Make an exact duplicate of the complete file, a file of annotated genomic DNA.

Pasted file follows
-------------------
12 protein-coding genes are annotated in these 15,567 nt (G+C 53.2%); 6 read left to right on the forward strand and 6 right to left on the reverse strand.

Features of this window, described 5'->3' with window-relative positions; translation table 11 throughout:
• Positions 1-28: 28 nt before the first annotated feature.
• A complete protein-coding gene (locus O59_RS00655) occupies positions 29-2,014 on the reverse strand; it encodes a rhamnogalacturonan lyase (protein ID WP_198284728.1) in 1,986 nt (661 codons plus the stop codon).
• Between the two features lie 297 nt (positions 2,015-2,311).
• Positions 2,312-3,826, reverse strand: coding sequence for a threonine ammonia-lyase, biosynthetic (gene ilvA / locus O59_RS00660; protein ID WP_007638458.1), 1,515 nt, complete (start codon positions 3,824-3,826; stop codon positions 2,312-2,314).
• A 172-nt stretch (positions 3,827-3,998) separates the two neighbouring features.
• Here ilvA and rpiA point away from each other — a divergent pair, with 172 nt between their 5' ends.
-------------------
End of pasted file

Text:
12 protein-coding genes are annotated in these 15,567 nt (G+C 53.2%); 6 read left to right on the forward strand and 6 right to left on the reverse strand.

Features of this window, described 5'->3' with window-relative positions; translation table 11 throughout:
• Positions 1-28: 28 nt before the first annotated feature.
• A complete protein-coding gene (locus O59_RS00655) occupies positions 29-2,014 on the reverse strand; it encodes a rhamnogalacturonan lyase (protein ID WP_198284728.1) in 1,986 nt (661 codons plus the stop codon).
• Between the two features lie 297 nt (positions 2,015-2,311).
• Positions 2,312-3,826, reverse strand: coding sequence for a threonine ammonia-lyase, biosynthetic (gene ilvA / locus O59_RS00660; protein ID WP_007638458.1), 1,515 nt, complete (start codon positions 3,824-3,826; stop codon positions 2,312-2,314).
• A 172-nt stretch (positions 3,827-3,998) separates the two neighbouring features.
• Here ilvA and rpiA point away from each other — a divergent pair, with 172 nt between their 5' ends.